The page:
Looking at ‘food as art’ makes us connect and think about food in a different way. At the San Jose Museum of Art, the exhibition Around the Table shows the many aspects of food in our lives today. Thirty artists present their own vision of food’s impact on our culture in the past, present and future.
The Flatbread Society makes us think about the link between humans and grain over the ages. Their Boat Oven is a large canoe with a baker’s oven, rolling-pin telescope and wellington boots poking through the floor for walking and paddling. The boat traveled through Oslo on land and water to the delight of the public. In a more somber mood, they also tell us of the botanists who died of starvation to save a seed-bank during the siege of Leningrad.
California grows more than half of the fruits, vegetables and nuts produced in the USA. Silicon Valley itself was the largest US center for fruit growing up to the 1960s. Nowadays, the tech industry has eaten up all the land and orchards. Angela Buenning Filo found a surviving orchard in San Jose and photographed every single one of the remaining trees. Fallen Fruit made fruity wall-paper that shows photos of the many women who worked in the fruit canning factories.
Food as Art: Radioactivity
The Center for Genomic Gastronomy looks at the use of radioactivity in creating mutant crops. A video installation shows workers in the 1950s exposing crops to radioactivity and discovering that crops grow faster. Mutations in the genes also gave us different and better strains of crops that are still in use today. Apparently, 90% of the peppermint oil nowadays is a genetically modified version. These first GMOs did not mix genes from different plants, so in that way they are less likely to be dangerous to health.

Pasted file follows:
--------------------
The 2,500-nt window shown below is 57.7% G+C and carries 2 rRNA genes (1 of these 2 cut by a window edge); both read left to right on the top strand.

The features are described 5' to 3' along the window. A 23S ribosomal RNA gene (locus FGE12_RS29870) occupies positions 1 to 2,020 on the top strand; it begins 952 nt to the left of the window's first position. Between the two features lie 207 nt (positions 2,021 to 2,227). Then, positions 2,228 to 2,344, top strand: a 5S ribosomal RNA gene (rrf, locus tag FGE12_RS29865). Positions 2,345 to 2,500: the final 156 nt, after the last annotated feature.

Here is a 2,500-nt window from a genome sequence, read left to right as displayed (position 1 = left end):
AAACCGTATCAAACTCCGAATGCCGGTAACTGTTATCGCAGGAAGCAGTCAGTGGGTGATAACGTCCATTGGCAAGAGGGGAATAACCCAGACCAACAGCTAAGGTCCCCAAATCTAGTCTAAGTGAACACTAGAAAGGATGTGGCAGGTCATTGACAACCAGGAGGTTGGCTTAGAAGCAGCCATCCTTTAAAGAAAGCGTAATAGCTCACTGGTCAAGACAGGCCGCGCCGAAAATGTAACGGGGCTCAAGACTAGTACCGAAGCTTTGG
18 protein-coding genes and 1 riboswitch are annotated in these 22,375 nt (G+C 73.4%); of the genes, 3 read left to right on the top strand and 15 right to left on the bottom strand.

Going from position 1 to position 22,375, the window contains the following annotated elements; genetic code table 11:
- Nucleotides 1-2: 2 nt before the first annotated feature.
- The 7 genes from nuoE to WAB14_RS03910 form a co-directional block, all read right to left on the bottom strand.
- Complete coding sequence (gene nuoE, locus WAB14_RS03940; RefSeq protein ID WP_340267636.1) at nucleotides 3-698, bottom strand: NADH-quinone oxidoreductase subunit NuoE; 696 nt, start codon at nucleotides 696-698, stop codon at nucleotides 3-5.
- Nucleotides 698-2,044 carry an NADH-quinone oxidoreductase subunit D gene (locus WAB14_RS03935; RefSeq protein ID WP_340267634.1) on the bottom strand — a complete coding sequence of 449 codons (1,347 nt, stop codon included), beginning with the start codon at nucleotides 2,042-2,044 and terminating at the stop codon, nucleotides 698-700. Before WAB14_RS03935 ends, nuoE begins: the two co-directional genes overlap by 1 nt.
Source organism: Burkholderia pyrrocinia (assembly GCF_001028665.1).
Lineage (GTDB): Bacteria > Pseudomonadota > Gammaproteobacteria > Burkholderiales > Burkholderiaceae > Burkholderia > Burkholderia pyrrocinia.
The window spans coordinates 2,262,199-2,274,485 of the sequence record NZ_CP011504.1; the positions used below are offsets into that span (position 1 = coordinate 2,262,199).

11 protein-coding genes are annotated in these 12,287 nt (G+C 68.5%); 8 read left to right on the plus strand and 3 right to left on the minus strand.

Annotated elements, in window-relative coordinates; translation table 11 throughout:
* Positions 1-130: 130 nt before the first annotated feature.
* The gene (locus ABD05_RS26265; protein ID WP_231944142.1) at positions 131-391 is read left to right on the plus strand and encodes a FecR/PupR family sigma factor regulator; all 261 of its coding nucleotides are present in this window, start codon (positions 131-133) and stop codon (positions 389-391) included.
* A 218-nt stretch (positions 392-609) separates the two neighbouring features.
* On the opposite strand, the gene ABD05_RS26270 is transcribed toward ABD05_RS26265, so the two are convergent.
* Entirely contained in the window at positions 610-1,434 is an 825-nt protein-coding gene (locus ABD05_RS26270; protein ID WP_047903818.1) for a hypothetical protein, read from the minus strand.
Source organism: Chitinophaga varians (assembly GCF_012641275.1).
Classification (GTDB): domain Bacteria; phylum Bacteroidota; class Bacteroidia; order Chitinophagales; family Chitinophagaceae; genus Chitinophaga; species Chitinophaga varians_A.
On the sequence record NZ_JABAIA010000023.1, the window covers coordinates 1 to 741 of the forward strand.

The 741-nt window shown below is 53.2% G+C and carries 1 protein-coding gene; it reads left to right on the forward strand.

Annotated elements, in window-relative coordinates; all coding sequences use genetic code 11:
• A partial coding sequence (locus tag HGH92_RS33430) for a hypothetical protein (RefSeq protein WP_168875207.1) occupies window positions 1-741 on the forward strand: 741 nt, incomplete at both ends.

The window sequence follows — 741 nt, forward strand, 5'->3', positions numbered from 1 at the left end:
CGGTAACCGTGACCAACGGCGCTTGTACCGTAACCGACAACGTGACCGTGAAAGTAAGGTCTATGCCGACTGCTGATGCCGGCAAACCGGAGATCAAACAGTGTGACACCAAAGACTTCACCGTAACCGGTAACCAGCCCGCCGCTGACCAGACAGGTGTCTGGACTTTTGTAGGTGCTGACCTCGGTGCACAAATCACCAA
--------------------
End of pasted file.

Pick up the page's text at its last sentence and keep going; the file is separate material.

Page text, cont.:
Emilie Clark explores how we all waste food every day. She collected her family’s wasted food over four months. She preserved it by drying and bottling to create a table display of rotten food. Emilie also painted delicate watercolors of the decaying food, creating beauty out of waste.
Matthew Moore took the discarded carrots from his farm to create a 3-D installation of misshapen vegetables. These carrots do not make it to the shops as they do not fit into the desired shape. The Culls are a funny, quirky line of white carrots that make you smile and question why they cannot be eaten.
Food as Art: Taste
War Gastronomy took a food cart out into the streets to collect stories of how food can comfort us in times of stress. The stories written on simple white plates remind us of the power of smell and taste to bring back the past. The curry wallpaper reminded me of how much I like curry!
Rosemary Williams took photos of all the shelves in a large supermarket and carefully marked the manufacturer of every product. This vast array of processed foods is made by a small group of food producers, who put profit before quality or taste. Do we really have more choice nowadays, or is it just more of the same?
Thanks to San Jose Museum of Art for a tasty, smelly, yummy exhibition!